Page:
8 Tips to Get the Most Out of Your Business Meeting
Andrei Cucleschin, 26 August 2019
Andrei Cucleschin, 26 August 2019
Feeling anxious about an upcoming business meeting? So many things to discuss and so little time? If that’s the case – we totally empathize with you! This is why we’ve prepared a list of practices that will help to organize productive meetings.
You can make a table of contents and put it in your slides or draw a simple schema on a whiteboard. Whichever way you prefer, the most important thing is that everyone knows what is going to happen and when.
Sounds so obvious and simple to do, yet very few of us follow this advice!
Limit individual speeches to 1-2 minutes. Meetings are NOT supposed to be individual pitches or monologues.
Also, when you share your opinion – move straight to the point. “Time is money” – they say. Remember that and don’t waste time on minor details, that everyone will forget immediately.
That’s not it… a well-planned meeting should take about 30-45 minutes. If your meeting is too long, you’ll only tire people and make them lose their attention. If you want to know why – read this article about the magic of 30 minutes meetings.
If you need to present something, remember, that slides are meant to be your visual aid.
Very often we see that people take it too far and put large chunks of text in their slides. What’s even worse is that they simply read the text off the slides!
Slides should include as little text as possible. Focus on visuals: pictures, graphs, tables, etc.
Here is an article that describes how to create appealing PowerPoint presentations.
You can choose the old-fashioned way and take notes with pen & paper. Alternatively, you can record your meeting and transcribe it with Amberscript. Although transcribing provides a much detailed record, don’t cross out note-taking just yet!
A transcript is a document that captures the content of the whole meeting, while your notes will be your main take-home messages. Not only that, but speech overlap and noise (usual problems of group meetings) make it hard for software to recognize words.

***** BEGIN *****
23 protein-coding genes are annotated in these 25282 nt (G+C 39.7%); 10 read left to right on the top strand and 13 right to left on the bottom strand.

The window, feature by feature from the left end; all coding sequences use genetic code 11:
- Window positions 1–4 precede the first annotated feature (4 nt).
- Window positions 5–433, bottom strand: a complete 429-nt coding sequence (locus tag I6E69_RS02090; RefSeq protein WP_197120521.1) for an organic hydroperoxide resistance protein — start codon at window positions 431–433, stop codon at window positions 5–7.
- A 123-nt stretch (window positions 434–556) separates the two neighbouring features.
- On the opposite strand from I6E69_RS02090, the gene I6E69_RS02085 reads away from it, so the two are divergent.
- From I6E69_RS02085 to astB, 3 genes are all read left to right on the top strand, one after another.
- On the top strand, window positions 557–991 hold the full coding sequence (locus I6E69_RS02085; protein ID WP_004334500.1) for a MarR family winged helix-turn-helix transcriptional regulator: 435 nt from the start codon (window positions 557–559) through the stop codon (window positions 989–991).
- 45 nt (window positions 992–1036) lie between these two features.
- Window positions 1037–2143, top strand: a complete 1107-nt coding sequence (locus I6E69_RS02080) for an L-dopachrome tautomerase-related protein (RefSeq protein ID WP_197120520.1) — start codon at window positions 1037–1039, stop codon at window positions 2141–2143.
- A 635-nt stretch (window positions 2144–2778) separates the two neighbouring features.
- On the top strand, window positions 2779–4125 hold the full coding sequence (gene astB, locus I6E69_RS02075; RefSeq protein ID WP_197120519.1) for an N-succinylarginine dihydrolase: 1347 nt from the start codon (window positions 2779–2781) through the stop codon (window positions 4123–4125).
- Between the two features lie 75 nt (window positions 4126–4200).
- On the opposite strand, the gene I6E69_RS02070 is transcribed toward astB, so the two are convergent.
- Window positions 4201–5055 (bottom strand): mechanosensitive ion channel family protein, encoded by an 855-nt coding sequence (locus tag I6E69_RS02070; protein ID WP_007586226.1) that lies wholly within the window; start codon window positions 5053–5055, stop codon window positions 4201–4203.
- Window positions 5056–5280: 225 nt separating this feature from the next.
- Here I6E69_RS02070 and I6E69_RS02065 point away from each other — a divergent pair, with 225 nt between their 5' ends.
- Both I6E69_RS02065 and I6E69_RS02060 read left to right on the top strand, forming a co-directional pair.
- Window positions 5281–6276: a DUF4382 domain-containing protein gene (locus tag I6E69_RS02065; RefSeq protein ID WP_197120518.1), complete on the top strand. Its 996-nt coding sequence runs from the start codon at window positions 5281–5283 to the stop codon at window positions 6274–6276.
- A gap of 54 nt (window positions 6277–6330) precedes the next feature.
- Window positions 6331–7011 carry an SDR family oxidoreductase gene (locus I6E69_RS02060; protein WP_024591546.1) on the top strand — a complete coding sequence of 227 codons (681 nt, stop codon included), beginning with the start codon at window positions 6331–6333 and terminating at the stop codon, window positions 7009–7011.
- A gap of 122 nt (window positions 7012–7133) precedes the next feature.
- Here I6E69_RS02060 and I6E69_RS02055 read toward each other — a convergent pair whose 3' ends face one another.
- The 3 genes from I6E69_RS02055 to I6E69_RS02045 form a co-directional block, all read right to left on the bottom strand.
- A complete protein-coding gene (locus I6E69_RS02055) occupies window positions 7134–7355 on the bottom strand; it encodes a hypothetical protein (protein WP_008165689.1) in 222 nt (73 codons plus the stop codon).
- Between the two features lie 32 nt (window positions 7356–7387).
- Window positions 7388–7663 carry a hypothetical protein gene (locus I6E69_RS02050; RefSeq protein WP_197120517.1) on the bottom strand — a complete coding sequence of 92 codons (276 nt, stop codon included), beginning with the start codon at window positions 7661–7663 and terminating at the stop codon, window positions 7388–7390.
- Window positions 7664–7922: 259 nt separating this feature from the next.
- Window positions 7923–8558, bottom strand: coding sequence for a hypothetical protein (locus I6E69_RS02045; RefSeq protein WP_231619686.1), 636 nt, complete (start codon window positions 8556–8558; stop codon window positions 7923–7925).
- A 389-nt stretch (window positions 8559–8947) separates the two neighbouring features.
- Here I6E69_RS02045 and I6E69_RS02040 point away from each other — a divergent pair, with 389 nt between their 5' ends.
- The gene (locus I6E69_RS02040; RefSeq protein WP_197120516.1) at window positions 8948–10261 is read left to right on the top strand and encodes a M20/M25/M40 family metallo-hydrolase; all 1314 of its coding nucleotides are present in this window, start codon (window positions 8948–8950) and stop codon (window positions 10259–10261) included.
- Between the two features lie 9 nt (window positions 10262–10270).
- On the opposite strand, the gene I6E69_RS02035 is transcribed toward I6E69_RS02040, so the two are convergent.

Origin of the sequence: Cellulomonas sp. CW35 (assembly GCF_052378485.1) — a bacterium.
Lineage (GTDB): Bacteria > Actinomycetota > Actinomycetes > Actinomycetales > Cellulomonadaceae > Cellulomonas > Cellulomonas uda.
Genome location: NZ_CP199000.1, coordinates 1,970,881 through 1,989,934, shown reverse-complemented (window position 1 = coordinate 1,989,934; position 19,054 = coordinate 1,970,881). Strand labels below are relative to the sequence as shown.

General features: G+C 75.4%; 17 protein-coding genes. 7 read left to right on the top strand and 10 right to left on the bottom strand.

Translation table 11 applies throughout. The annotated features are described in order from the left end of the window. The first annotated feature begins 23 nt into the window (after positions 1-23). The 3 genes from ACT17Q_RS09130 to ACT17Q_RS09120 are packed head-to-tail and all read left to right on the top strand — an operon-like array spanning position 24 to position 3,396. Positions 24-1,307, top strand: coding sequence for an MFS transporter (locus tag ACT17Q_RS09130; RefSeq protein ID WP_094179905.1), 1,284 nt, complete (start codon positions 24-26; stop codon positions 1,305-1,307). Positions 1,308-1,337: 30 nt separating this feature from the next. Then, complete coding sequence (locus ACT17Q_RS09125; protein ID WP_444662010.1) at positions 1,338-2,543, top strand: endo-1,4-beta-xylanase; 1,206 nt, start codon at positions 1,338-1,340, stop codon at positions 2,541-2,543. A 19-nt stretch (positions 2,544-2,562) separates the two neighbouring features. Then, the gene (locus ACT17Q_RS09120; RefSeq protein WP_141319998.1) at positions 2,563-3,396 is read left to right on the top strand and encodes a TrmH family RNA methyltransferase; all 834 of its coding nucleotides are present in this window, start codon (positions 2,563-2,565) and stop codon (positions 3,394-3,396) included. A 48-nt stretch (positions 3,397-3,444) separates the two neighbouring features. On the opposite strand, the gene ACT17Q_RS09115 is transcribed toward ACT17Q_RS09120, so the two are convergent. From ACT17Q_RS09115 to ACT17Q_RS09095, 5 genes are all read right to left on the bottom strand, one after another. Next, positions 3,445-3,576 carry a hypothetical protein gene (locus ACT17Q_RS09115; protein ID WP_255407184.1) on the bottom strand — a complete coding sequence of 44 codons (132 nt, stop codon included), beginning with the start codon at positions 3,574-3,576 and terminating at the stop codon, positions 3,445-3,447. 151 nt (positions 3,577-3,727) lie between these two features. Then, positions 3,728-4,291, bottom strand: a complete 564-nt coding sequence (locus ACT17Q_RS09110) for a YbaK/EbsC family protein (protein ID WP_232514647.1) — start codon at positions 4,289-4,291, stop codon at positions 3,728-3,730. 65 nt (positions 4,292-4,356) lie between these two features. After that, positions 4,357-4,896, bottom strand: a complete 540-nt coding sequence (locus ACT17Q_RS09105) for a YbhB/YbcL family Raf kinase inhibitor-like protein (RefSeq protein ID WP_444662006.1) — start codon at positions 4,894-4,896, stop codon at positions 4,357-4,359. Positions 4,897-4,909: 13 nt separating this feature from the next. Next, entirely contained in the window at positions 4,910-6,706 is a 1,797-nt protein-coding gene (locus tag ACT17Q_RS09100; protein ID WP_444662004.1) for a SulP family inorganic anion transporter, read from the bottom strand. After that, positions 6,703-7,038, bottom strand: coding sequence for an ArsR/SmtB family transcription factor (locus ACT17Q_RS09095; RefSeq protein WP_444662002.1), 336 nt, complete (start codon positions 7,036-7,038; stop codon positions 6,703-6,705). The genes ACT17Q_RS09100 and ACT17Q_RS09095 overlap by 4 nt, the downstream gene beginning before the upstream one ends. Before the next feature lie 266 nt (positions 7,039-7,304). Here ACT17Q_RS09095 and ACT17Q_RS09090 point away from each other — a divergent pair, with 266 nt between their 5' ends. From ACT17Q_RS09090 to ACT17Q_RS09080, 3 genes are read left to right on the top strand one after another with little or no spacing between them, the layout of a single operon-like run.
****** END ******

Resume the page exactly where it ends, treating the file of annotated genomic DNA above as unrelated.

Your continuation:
That’s where your notes are going to be helpful to make adjustments to your transcript or recover any lost information.
More people doesn’t mean that more things will get done. Let’s take a real-life example. You’ve probably noticed, that when working in a team of 2-3 people- you’re all engaged in a discussion and follow along with each other.
Now, what if you would be working with 10 people? Groupthink would be inevitable, individual performance would go down and responsibilities would become less clear.
The same logic applies to business meetings. If you want a discussion, where everyone participates and shares his opinion – you can use the “2 Pizza Rule”.
This rule was endorsed by Jeff Bezos, the CEO of Amazon. It states that if a team can’t be fed with 2 pizzas – then the size of a team should be reduced. Of course, that oversimplifies real-life cases, but you get the idea. When possible, organize a meeting among 5-8 people.
You can play Phone Stack: the rules are simple. You gather all the smartphones at a certain place in the room. Whoever takes his/ her phone first, must order food & drinks for everyone.
This game is usually played in restaurants, but a meeting is also a social activity! This is a great method to demotivate people to distract on their phones, instead of following the meeting.
Use Shakespeak! It’s very simple to set up, keeps your audience engaged and in case the subject is controversial – all votes can be made anonymously. Not to mention that it integrates with PowerPoint, so you can also create a vote right in your slides.
First, thank everyone for their effort and participation.
Second, share your notes or transcripts with your colleagues. It will not only ensure that everyone’s on the same page, but will also serve as an additional reminder to work on things, discussed during the meeting.
Lastly, you can use some of the existing templates to send your follow-up emails. Take a look at some examples, provided by HubSpot.
We hope that you’ve picked up some nice tips that will help you organize effective business meetings. Good luck!
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